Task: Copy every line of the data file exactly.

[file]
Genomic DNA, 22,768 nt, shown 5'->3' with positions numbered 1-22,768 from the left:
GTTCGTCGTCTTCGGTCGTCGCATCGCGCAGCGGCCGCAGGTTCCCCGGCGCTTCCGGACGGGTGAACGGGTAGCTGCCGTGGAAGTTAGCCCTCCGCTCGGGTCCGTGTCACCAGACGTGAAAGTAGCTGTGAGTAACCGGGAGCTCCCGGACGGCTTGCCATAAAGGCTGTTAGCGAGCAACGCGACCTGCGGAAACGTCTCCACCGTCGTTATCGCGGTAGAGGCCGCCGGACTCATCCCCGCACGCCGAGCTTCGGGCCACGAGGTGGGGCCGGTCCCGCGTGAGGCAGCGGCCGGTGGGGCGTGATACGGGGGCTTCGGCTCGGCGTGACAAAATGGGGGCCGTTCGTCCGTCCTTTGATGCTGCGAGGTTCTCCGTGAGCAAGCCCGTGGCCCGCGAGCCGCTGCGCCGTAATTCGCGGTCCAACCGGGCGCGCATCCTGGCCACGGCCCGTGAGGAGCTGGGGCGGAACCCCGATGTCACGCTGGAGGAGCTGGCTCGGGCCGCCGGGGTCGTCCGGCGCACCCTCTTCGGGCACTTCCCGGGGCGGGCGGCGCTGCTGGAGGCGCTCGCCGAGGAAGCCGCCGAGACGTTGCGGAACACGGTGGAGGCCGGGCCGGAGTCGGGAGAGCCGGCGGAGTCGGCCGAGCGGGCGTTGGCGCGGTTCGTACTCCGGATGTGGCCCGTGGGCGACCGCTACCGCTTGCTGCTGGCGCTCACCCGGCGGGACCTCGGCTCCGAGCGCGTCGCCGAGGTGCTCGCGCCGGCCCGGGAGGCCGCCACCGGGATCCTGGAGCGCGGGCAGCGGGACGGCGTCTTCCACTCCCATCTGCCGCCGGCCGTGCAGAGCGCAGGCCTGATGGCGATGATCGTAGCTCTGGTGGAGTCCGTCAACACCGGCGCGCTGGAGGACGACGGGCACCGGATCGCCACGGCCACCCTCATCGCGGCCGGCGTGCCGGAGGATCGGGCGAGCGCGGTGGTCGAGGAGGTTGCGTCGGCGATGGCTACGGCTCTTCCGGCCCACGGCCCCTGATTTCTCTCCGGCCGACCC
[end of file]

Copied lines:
Genomic DNA, 22,768 nt, shown 5'->3' with positions numbered 1-22,768 from the left:
GTTCGTCGTCTTCGGTCGTCGCATCGCGCAGCGGCCGCAGGTTCCCCGGCGCTTCCGGACGGGTGAACGGGTAGCTGCCGTGGAAGTTAGCCCTCCGCTCGGGTCCGTGTCACCAGACGTGAAAGTAGCTGTGAGTAACCGGGAGCTCCCGGACGGCTTGCCATAAAGGCTGTTAGCGAGCAACGCGACCTGCGGAAACGTCTCCACCGTCGTTATCGCGGTAGAGGCCGCCGGACTCATCCCCGCACGCCGAGCTTCGGGCCACGAGGTGGGGCCGGTCCCGCGTGAGGCAGCGGCCGGTGGGGCGTGATACGGGGGCTTCGGCTCGGCGTGACAAAATGGGGGCCGTTCGTCCGTCCTTTGATGCTGCGAGGTTCTCCGTGAGCAAGCCCGTGGCCCGCGAGCCGCTGCGCCGTAATTCGCGGTCCAACCGGGCGCGCATCCTGGCCACGGCCCGTGAGGAGCTGGGGCGGAACCCCGATGTCACGCTGGAGGAGCTGGCTCGGGCCGCCGGGGTCGTCCGGCGCACCCTCTTCGGGCACTTCCCGGGGCGGGCGGCGCTGCTGGAGGCGCTCGCCGAGGAAGCCGCCGAGACGTTGCGGAACACGGTGGAGGCCGGGCCGGAGTCGGGAGAGCCGGCGGAGTCGGCCGAGCGGGCGTTGGCGCGGTTCGTACTCCGGATGTGGCCCGTGGGCGACCGCTACCGCTTGCTGCTGGCGCTCACCCGGCGGGACCTCGGCTCCGAGCGCGTCGCCGAGGTGCTCGCGCCGGCCCGGGAGGCCGCCACCGGGATCCTGGAGCGCGGGCAGCGGGACGGCGTCTTCCACTCCCATCTGCCGCCGGCCGTGCAGAGCGCAGGCCTGATGGCGATGATCGTAGCTCTGGTGGAGTCCGTCAACACCGGCGCGCTGGAGGACGACGGGCACCGGATCGCCACGGCCACCCTCATCGCGGCCGGCGTGCCGGAGGATCGGGCGAGCGCGGTGGTCGAGGAGGTTGCGTCGGCGATGGCTACGGCTCTTCCGGCCCACGGCCCCTGATTTCTCTCCGGCCGACCC